Caste factor: A case against selective outrage
Each time PV Sindhu bags a medal, our search strings light up with queries about her caste. The same happened for Lovlina Borgohain. While there were similar searches to ascertain gold medallist Neeraj Chopra’s caste background, the queries were outnumbered by Rajput caste pride that claimed him as one of their own.
This economy of caste extends to all sports. It wasn’t that long ago a prominent cricketer proudly proclaimed himself a ‘Rajput boy’ with little backlash. Another cricketer extolled the virtues of his Brahmin background to a similar effect.
Unfortunately, none of this is new. We have a long tradition in the subcontinent of associating certain attributes with certain castes, based on their historical caste-occupation. Castes with martial histories, like the Rajputs and the Marathas, are expected to be born with physical superiority, and so, athletic prowess. People from mercantile or Bania castes are supposed to be shrewd in commerce and stellar entrepreneurs. Brahmins, given their history as religious scholars and arbiters of knowledge production, are to be intellectually superior.
This myth of inherited caste-based qualities informs our personal and public spheres. For a casteist, each time a Brahmin excels intellectually, the caste order is reified as natural, scientific.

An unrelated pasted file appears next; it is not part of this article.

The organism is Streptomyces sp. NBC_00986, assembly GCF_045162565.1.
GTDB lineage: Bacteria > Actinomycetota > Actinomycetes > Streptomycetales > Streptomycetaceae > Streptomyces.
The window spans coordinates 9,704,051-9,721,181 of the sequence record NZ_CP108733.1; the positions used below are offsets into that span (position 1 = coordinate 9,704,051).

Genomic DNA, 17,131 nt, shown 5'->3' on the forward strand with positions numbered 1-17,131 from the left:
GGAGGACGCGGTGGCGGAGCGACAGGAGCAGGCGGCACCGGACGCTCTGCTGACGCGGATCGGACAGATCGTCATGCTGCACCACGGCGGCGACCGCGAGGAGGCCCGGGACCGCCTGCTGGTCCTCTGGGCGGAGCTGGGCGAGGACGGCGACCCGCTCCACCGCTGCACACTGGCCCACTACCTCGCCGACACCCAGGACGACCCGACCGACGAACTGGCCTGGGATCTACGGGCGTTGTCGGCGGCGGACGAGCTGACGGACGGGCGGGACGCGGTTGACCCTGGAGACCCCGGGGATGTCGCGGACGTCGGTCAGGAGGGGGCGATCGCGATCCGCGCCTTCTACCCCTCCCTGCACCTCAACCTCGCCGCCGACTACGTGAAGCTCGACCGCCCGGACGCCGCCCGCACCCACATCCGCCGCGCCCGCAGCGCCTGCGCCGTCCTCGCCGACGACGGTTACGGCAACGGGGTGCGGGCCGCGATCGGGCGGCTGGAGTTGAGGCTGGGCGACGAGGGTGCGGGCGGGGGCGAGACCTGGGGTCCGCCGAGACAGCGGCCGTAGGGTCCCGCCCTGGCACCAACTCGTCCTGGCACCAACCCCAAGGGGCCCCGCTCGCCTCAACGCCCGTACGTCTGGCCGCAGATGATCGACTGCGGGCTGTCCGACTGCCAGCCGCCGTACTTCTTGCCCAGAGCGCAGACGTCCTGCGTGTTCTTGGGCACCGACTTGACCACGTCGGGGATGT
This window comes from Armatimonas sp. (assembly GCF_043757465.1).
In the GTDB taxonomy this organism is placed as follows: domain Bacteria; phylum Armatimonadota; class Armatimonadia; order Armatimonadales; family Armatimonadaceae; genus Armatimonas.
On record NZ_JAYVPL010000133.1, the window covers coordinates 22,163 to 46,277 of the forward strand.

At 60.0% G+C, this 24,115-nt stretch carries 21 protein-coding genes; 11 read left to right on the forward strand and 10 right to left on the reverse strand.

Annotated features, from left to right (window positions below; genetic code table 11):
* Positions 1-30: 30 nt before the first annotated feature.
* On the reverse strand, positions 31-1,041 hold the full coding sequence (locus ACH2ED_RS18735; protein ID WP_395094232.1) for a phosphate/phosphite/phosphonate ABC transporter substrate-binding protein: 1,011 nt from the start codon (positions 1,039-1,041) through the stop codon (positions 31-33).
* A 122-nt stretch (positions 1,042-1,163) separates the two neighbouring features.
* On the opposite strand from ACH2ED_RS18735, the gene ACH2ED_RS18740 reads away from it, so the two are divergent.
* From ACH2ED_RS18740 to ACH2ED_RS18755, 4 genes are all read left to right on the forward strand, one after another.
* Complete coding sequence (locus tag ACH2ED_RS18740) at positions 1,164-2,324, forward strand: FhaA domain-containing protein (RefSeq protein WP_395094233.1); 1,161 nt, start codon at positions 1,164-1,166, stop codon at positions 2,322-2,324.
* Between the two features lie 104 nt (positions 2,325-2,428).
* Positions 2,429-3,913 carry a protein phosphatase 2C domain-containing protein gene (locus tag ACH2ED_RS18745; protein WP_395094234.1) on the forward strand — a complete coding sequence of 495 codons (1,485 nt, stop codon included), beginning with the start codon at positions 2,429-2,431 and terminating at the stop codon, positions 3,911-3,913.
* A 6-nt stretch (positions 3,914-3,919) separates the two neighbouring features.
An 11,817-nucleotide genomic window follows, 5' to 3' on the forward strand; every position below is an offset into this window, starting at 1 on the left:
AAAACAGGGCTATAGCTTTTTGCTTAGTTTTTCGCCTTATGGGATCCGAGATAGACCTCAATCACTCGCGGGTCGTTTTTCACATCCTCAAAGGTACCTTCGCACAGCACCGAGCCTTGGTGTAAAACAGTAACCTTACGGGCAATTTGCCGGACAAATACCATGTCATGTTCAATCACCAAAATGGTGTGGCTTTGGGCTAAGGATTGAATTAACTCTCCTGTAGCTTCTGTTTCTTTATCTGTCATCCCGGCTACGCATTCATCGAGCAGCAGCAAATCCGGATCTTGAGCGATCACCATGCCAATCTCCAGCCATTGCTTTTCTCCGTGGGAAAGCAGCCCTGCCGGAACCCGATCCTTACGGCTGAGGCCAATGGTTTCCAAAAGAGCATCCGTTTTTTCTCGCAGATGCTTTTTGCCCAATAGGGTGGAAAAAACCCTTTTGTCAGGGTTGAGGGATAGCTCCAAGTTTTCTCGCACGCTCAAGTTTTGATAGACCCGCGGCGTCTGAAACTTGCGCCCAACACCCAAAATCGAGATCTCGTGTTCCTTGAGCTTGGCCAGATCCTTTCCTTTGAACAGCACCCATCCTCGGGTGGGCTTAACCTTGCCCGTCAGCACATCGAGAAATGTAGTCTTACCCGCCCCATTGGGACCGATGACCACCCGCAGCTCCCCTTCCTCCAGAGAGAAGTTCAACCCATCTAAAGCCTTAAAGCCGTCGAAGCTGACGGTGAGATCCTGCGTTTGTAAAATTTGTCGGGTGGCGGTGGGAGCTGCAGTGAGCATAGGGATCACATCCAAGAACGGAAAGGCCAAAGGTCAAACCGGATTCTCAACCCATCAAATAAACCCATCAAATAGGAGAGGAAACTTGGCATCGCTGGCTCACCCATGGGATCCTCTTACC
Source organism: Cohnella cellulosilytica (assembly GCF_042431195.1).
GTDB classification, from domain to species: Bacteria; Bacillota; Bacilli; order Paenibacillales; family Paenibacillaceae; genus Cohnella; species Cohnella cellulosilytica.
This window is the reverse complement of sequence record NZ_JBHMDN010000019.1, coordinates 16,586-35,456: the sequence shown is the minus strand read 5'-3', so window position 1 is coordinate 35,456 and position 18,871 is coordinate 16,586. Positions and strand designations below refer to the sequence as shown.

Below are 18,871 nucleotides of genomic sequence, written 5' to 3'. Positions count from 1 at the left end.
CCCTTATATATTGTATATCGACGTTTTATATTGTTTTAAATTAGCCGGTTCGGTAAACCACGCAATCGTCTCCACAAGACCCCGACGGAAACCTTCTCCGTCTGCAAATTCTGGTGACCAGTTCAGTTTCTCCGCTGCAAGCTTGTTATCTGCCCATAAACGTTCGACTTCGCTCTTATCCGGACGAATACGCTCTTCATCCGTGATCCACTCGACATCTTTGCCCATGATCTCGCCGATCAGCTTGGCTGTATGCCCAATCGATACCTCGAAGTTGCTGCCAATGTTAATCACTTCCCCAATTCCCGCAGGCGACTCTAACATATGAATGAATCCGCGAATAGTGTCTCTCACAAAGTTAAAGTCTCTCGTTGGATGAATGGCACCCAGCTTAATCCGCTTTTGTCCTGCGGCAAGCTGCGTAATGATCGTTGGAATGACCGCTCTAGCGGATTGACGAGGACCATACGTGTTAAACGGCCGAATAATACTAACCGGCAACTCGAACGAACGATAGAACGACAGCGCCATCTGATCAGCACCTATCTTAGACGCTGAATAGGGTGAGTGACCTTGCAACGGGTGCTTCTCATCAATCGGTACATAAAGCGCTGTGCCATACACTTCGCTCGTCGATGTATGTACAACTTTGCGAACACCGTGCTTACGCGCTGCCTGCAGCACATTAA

Trouble begins when one disrupts this order. When one overcomes their ‘low caste’ status and attributes of inferiority ascribed to them and excels in fields beyond the purview of their traditional occupational status. Dalit sportspersons from Palwankar Baloo to Vandana Katariya have directly witnessed backlash.
The outrage over the Google searches of the athletes’ castes is misdirected. We cannot continue directing our rage at the search strings instead of the mammoth edifice of caste that causes it. Progressive-liberals have to recognise this persistence of caste in each sphere of Indian social life. Only then can we commit to the total annihilation of caste!
Rahee Punyashloka creates anti-caste art and discourse under the moniker ‘artedkar’. His solo show was recently on display at the Method Gallery, Bandra.
From HT Brunch, September 5, 2021
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